'Jump off brick on end, cleared 14 feet without knocking the brick down; off brick over seven chairs, without knocking brick down; off brick over chair, alighting on a second brick, then over a bar 5 feet 6 inches, without knocking brick down; able to clear half-dozen chairs with a jump taken off an ordinary glass tumbler filled with water without spilling a drop; over 10 chairs, placed together, in one jump; over two chairs placed 28 feet apart, standing start; over an ordinary chair placed on top of a table, at third jump with ankles tied together; jump over chair on to a man's face whilst lying on the ground and off again without injury; and jumping over twenty chairs placed 11 feet apart in 20 successive jumps, and in the 21st jump clearing a horse between 15 and 16 hands high.'
He was also adept at trick jumps, and could jump on to the surface of water in a tank and out again, simply wetting the soles of his shoes. That this jump involved a double spring is proved by the fact that he would jump up to the water a distance of 5 feet and then clear the tank, landing six feet beyond it.
'One backward spring jump 12 feet 11 inches, achieved September 14, 1891; one forward spring jump, 14 feet 9 inches, achieved September 19, 1890; one forward spring jump (without weights) twelve feet one and a half inches, achieved May 28, 1890; one stand high jump (with ankles tied) 6 feet, at the Church cricket ground, June 14, 1892; one high jump, after 2 spring jumps, six feet five and a half inches.'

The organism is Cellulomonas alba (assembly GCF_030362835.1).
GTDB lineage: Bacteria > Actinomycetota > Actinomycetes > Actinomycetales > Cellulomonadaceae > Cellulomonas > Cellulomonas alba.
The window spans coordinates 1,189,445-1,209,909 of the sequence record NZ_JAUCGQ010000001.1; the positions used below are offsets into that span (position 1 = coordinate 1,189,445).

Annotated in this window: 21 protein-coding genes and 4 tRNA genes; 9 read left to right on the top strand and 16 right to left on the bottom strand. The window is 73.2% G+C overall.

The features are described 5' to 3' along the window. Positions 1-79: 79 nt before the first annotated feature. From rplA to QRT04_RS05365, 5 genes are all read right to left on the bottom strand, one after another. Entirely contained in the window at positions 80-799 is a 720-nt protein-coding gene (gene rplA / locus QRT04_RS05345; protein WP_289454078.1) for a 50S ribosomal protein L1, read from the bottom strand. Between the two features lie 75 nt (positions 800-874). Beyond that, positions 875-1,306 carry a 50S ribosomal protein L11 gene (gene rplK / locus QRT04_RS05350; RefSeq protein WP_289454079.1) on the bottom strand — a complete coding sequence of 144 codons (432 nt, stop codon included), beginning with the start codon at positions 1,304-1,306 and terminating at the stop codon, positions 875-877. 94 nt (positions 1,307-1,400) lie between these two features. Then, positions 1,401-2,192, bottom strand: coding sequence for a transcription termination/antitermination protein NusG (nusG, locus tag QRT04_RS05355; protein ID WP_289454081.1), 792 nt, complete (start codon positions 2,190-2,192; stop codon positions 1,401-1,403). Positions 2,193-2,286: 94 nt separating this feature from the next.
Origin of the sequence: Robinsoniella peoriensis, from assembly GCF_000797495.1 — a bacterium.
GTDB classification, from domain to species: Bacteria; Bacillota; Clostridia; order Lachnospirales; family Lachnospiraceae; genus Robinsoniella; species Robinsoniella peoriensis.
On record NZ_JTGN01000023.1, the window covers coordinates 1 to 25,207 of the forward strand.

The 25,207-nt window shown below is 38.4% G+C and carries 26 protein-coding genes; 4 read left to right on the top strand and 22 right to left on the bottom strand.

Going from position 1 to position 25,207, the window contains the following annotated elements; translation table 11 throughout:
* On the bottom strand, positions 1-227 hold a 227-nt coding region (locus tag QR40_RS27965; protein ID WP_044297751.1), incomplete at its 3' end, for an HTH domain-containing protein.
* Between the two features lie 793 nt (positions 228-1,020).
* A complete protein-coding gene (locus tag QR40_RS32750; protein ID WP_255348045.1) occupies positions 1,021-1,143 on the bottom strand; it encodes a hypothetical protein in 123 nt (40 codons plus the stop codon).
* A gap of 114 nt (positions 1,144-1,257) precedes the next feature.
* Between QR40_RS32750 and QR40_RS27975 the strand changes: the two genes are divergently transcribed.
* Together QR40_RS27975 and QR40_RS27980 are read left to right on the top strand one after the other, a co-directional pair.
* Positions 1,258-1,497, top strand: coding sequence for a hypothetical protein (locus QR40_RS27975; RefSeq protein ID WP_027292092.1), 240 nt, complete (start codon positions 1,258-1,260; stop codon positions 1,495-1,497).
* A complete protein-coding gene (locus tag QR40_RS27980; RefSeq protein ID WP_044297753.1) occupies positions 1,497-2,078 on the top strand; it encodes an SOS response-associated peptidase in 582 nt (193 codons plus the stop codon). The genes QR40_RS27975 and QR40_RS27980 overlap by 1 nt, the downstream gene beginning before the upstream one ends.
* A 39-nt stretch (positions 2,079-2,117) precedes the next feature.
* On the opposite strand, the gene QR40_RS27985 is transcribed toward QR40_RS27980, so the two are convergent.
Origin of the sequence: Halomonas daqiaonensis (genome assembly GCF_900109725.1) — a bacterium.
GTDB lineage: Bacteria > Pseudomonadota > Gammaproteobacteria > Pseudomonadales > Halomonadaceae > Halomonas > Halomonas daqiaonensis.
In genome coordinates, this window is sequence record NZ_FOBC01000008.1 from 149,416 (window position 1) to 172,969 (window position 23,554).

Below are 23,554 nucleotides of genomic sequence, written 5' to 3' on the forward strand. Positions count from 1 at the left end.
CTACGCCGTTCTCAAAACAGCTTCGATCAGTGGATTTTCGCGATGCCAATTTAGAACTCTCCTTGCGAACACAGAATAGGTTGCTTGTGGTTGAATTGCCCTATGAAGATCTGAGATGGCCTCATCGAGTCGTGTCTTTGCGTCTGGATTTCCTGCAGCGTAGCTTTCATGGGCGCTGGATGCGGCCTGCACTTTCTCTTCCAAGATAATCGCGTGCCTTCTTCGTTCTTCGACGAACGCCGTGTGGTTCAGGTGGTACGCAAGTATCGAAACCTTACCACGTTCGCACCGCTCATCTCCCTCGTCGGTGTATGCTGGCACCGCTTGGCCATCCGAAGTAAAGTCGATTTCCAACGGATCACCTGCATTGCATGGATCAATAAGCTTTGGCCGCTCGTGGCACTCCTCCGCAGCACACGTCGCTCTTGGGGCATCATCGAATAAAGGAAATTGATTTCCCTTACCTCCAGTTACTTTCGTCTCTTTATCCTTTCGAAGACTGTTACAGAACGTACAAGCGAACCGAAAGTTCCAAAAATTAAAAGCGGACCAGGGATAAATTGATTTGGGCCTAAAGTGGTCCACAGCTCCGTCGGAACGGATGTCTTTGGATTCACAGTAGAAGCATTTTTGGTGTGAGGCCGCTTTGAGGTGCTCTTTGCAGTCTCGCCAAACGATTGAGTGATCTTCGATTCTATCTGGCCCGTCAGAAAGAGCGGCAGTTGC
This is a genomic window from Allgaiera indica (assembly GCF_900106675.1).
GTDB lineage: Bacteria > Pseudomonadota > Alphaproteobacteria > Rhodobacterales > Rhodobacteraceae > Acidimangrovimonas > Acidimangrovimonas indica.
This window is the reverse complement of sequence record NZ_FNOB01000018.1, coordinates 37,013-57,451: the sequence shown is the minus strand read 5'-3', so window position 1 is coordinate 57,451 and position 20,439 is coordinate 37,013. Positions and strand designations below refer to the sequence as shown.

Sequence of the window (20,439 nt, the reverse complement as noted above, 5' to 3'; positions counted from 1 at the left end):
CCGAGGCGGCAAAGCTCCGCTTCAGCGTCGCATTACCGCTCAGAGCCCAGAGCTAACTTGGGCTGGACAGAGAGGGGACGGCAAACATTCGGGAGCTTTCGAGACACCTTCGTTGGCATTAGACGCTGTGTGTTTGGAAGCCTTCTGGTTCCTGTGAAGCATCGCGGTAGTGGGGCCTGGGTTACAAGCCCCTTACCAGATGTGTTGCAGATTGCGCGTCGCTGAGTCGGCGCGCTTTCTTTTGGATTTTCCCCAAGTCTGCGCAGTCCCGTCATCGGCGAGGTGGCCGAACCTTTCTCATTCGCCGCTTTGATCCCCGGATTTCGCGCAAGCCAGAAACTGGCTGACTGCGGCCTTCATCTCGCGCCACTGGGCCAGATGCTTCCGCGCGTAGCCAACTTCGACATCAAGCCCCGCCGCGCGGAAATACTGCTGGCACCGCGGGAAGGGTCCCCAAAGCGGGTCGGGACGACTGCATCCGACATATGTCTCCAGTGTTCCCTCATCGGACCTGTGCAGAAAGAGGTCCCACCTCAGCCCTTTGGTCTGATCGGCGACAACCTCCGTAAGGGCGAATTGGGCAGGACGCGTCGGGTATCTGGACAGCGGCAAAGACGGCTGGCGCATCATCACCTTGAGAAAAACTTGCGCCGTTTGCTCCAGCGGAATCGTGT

On February 5, 1892, Joe Darby cleared a full size English billiard table length-wise minus the cushions, and, after two jumps, taking off a solid block of wood raised four inches, at Roland's Circus, Wolverhampton. Both these feats were performed for £100 bet, the referee at the event being Mr Edward Pike, the official representative of the "Sporting Life & Sporting Chronicle."
'Two forward spring jumps, 28 feet, September 19, 1890; three forward spring jumps, 41 feet 7 inches at Westminster Aquarium, November 5, 1888; three forward spring jumps (barefoot), 40 feet 11 inches at Bloxwich, July 11, 1891; five forward spring jumps, with weights, 76 feet three inches on Dudley Castle Grounds, May 28, 1890; seven forward spring jumps, with weights, 32 yards 4 inches at Morfield Grounds, Failsworth, Lancashire, July 2, 1887; ten forward spring jumps, 137 feet 7 inches, August 19, 1889; and seventeen forward spring jumps, 81 yards 1 foot and 6 inches on Netherton Cricket Ground, September 18, 1889. The previous record for 20 jumps was 79 yards, 6 inches. This distance was beaten by J. Darby by 7 feet in 17 jumps.'